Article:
The fable of an insect and a mouse (or some other animal), who marry and embark on a life together, only to end in tragedy, is widely disseminated from the Mediterranean region to India. One version involving a beetle (Ṭuroyo keze, Kurmanji kêz) circulates throughout Anatolia and Iraq. The following Ṭuroyo and Kurmanji version was recorded during the 2020 summer field season of the Russian expedition to Ṭur Abdin in the village of Dērqube from a speaker of the Bequsyone dialect. She relates the narrative portions of the fable in Ṭuroyo, but switches to Kurmanji for its versified portions. In addition to the text and a translation, this study includes an interlinear glossing. It also discusses the motifs of the fable according to the standard classification scheme, as well as its relationship to other attested versions collected in various languages including Arabic, Kurmanji, and Turkish.
The article identifies the text and location of two unidentified 4Q14 fragments (frags. 37 and 41) in the 4Q14 manuscript. It adds to 4Q14 two fragments from PAM 43.677 that previously had not been identified as belonging to 4Q14 and calls attention to three lost sections of 4Q14 fragments that can be found on the earliest photographs. The new photographs also enable the reading of a few variants that were not recognized by the editor.
This paper focuses on a fragmentary copy of Exodus from Qumran that has not so far received sufficient attention—4Q11 (4QpaleoGen-Exodl). The paper proposes a material reconstruction of the scroll and discusses its contribution to the textual classification of the scroll. Although 4Q11 apparently reflects the short literary form of MT and LXX Exodus, which does not include the major expansions characteristic of the pre-Samaritan tradition, an examination of individual readings reveals that the scroll includes some minor exegetical variants. Thus, 4Q11 demonstrates the necessity of exploring the scribal approach reflected in scriptural Qumran scrolls, in addition to their classification into textual traditions. Only such a holistic investigation can allow for an improved understanding of the text and processes that took place during its transmission.
In Isa 3:24 there is a hapax legomenonפְּתִיגִיל, which so far could not be explained convincingly. This short note suggests to explain the word’s etymology from Napatan tgr “chain” in combination with the Egyptian article pꜣ.
The literary unit Sir 42:1–8 opens with the instruction not to be ashamed of keeping the Torah and commandments (42:2), and proceeds to list a series of actions that one should perform without embarrassment. Oddly enough, the second half of 42:2 instructs not to be ashamed “of rendering judgment to acquit the wicked,” על משפט להצדיק רשע. While this verse cannot be explained by the hermeneutic maneuver of changing the simple meaning of the Hebrew term רשע or the syntactic function of the lamed in להצדיק, I propose employing a text-critical approach in order to resolve the difficulty it presents. The emendation suggested in this paper subsequently helps us identify the biblical verses that served as the source of inspiration for the verse in Sirach (Ps 82:2–3), and the midrashic interpretation this verse was given in a later text (Rom 4:5).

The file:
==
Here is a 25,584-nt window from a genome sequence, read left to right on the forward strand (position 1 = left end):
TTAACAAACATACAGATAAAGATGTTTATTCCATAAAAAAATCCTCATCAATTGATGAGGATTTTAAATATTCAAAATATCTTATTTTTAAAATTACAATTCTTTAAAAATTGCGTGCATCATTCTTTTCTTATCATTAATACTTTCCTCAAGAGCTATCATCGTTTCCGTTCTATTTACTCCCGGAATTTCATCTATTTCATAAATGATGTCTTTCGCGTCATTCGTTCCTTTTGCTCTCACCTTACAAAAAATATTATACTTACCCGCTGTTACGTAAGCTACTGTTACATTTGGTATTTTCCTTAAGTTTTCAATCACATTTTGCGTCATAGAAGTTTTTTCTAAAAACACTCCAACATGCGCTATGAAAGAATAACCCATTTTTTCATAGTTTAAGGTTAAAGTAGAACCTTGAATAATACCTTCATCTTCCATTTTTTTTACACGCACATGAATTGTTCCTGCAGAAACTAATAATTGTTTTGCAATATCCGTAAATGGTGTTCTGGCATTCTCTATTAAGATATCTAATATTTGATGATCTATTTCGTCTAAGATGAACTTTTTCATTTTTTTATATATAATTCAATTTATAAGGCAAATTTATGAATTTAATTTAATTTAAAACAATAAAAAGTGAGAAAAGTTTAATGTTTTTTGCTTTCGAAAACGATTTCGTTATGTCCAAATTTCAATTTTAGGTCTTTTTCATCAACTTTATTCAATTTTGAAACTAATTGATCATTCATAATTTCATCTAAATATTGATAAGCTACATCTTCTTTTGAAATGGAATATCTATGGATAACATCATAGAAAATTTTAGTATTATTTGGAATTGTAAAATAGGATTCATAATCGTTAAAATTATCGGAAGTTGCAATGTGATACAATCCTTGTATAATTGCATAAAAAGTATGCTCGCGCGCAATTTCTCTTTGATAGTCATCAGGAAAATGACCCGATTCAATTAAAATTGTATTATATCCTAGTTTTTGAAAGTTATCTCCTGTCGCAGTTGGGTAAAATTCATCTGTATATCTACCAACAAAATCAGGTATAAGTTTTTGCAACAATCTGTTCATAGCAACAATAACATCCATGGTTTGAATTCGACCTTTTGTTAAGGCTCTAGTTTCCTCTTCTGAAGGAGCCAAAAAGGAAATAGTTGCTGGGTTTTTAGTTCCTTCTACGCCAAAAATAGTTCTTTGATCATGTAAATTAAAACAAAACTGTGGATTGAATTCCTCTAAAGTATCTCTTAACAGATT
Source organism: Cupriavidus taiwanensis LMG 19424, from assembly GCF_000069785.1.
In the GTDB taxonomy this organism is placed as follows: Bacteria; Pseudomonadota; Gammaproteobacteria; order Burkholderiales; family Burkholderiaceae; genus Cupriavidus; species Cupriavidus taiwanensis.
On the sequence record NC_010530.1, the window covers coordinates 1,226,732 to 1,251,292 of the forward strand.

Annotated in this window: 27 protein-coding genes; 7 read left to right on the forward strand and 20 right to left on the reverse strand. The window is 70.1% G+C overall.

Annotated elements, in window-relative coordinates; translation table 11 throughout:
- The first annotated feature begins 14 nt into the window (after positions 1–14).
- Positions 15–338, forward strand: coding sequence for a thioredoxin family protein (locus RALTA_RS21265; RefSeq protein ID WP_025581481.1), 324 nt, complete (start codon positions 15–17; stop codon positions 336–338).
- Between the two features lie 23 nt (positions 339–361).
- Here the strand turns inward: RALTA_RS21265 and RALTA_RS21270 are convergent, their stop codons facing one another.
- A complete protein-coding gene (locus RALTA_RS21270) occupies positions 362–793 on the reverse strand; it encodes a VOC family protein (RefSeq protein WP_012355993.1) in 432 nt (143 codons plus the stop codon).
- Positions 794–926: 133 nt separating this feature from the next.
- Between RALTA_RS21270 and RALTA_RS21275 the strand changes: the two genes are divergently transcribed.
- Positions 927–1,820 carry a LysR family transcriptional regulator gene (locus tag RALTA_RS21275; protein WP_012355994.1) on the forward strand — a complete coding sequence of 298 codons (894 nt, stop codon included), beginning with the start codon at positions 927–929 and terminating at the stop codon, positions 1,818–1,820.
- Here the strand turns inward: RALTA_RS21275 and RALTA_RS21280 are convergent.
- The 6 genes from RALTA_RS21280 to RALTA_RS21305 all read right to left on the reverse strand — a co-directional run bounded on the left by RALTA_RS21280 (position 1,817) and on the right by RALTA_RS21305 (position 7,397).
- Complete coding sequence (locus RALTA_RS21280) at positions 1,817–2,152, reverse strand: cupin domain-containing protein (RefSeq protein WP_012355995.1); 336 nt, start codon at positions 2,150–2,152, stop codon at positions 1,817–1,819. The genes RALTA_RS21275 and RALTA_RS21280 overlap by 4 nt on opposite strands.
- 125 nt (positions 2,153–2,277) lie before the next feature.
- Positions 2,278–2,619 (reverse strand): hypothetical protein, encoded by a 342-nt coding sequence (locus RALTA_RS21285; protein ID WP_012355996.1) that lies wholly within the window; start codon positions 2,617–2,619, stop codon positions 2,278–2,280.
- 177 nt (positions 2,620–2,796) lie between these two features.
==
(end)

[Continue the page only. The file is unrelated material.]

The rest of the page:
This article responds to M. J. Albanese, “What the Holy Seed Defiled: The Textual Problem of Genesis 49:4,” VT 69 (2019): 1‒18. Instead of proposing textual emendation to solve the so-called “problem” in Gen 49:4, the present article uses a literary-stylistic approach to argue in favour of the Masoretic Text (MT).
In this essay, I explore the literary background of 2 Sam 8:1b–14. The Old Sabaic royal summary inscription RES 3945/3946 exhibits significant structural and compositional parallels to the summary account of David’s achievements. I argue that the quantity and quality of such similarities firmly locates the writing practices underlying the literary history of 2 Sam 8:1b–14 within a scribal tradition of narrating royal accomplishments shared in Israel and Ancient South Arabia. Based on this historical approximation, it is possible to revisit the problem of the passage’s literary shape and position within the book of Samuel.
In a fascinating article, Michael L. Barré noted the topos of “wandering about” as a symptom of depression and mourning in world literature in general, and in the literature of the ancient Near East and the Bible in particular. Building on his insights, this paper argues that the phrase “he went there” (וילך שם) from Ezra 10:6 builds another instance of the topos of “wandering about.” Thus, there is no need to emed MT to “he spent the night there” (וילן שם), as has often been suggested.